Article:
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“The Sagebrush Provocateur”: Racist Liberal Media Invent More White Racism

Wouldn’t you figure it would be Adam Nagourney of the New York Times who would ruin the splendid living theater of patriotism being acted out in Nevada by quoting everybody’s hero Cliven Bundy as having views about black folks that might embarrass your local Grand Dragon:

[I]f the federal government has moved on, Mr. Bundy — a father of 14 and a registered Republican — has not.

He said he would continue holding a daily news conference; on Saturday, it drew one reporter and one photographer, so Mr. Bundy used the time to officiate at what was in effect a town meeting with supporters, discussing, in a long, loping discourse, the prevalence of abortion, the abuses of welfare and his views on race.

“I want to tell you one more thing I know about the Negro,” he said. Mr. Bundy recalled driving past a public-housing project in North Las Vegas, “and in front of that government house the door was usually open and the older people and the kids — and there is always at least a half a dozen people sitting on the porch — they didn’t have nothing to do. They didn’t have nothing for their kids to do. They didn’t have nothing for their young girls to do.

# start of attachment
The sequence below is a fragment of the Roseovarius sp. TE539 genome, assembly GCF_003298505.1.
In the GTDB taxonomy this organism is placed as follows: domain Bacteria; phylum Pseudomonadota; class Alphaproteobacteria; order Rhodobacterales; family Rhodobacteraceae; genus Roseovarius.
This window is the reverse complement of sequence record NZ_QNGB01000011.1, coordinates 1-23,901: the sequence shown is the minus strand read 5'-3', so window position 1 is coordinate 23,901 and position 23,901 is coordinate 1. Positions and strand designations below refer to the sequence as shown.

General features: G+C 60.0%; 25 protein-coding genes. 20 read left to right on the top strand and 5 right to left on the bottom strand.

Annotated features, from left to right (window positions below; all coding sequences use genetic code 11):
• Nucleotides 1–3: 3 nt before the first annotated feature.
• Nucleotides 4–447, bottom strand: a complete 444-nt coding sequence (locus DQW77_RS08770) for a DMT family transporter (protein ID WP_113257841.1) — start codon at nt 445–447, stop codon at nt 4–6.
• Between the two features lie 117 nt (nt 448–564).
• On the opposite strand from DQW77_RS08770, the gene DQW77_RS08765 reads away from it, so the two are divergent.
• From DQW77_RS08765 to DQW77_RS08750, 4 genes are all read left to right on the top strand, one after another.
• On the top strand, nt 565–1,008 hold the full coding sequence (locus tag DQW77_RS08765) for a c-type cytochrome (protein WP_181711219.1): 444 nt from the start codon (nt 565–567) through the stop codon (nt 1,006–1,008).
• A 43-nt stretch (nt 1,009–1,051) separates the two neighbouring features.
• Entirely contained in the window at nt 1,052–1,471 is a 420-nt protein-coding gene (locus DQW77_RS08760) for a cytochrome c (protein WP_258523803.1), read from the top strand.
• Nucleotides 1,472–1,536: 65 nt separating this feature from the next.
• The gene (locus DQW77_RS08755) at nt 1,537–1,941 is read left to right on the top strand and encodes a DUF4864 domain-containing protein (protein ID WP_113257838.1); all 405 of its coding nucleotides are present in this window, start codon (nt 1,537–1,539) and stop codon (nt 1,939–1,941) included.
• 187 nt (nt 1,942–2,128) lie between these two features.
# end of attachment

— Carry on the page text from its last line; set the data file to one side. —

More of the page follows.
“And because they were basically on government subsidy, so now what do they do?” he asked. “They abort their young children, they put their young men in jail, because they never learned how to pick cotton. And I’ve often wondered, are they better off as slaves, picking cotton and having a family life and doing things, or are they better off under government subsidy? They didn’t get no more freedom. They got less freedom.”

Since Nagourney’s story came out late yesterday, you can imagine the consternation in conservative-land, which has for the most part adopted Bundy as a sort of sage-brush counterpart to Duck Dynasty‘s Phil Robertson. What to say? Dean Heller’s staff was smart enough to immediately distance The Boss from Bundy’s racist rant. It took Rand Paul a bit longer to get there. Texas GOP gubernatorial nominee Greg Abbott’s people also disavowed an earlier effort to link his cause to Bundy’s. It’s probably a matter of moments before someone accuses Nagourney of inventing the quote about “the Negro,” and it’s probably crossed more than a few minds that Bundy is an agent provocateur. Seems to me the old cowboy really, really wanted to say what he said; he had to understand he was blowing up his own game.

All I know for sure is that the next ten or a hundred conservative gabbers who claim the only racists in America are liberals who play the “race card” are going to have to deal with Bundy’s example. They, not liberals, made the man an icon. Let them explain how his racism is unconnected with all the other reactionary features of his world view, which are pure as ever.

 

By: Ed Kilgore, Contributing Writer, Washington Monthly Political Animal, April 24, 2014

April 25, 2014 Posted by | Cliven Bundy, Racism | , , , , , , , , , | 1 Comment